28 January 2000
Planning rules stifle diversification
By John Burns and Isabel Davies
A DEVON farmer must appeal to the government to have a local planning rule overturned because it is hampering his attempts to diversify.
David Disney, of Sampford Peverell, has had two planning applications rejected – despite the governments policy of encouraging diversification.
Mr Disneys troubles began when he was forced out of pig production 18 months ago by the crisis in farming.
It was a bitter blow to his farm which was seriously fragmented by the construction some years ago of junction 27 of the M5.
Instead of giving up, Mr Disney applied for planning permission to convert his traditional livestock buildings into offices.
A nearby company also approached Mr Disney and expressed an interest in using the site for a fireworks factory.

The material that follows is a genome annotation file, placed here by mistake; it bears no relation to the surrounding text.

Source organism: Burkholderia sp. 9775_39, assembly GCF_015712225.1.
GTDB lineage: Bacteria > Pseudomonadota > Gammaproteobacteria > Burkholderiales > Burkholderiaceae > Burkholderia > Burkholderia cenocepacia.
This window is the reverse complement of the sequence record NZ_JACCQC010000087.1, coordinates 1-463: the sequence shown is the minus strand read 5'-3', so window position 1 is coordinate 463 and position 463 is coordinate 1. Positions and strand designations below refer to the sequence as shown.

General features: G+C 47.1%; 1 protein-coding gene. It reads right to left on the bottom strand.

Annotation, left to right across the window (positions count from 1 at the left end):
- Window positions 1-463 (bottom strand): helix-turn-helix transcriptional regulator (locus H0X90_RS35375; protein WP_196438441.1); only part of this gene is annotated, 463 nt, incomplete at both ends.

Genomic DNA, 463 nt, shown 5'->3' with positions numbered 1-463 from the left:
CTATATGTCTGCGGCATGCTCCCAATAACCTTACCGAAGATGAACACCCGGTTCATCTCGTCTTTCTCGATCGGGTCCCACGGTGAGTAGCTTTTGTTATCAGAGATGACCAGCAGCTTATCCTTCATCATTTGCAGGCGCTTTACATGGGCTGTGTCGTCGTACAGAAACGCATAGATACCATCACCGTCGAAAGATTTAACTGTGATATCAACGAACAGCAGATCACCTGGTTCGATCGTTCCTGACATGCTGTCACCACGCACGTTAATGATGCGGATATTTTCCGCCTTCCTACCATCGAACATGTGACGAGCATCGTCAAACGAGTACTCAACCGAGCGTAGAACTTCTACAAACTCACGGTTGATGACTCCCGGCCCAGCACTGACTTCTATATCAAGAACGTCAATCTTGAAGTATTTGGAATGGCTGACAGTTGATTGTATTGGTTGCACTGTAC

But Mid Devon District Council planners rejected the idea.
Mr Disney was told they could not approve the proposal because development was not allowed at the motorway junction.
The government is the only body which can overturn the decision.
The Country Landowners Association believe many hard-pressed farmers would benefit from fewer planning regulations in the countryside.
Alan Buckwell, CLA director of policy, said farmers must be able to use farm buildings for other forms of rural businesses.
“We are not talking about extensive new development, but about a gradual economic evolution which will help to guarantee the future of the countryside.”
But the Council for the Protection of Rural England (CPRE), a national charity which is backed by an influential office in Westminster, opposes the idea.
The CPRE has launched a rural charter which argues that planning protection is part of the solution to rural ills.
Tony Burton, CPRE assistant director, said: “Far from the need to relax planning safeguards, we should extend their scope.”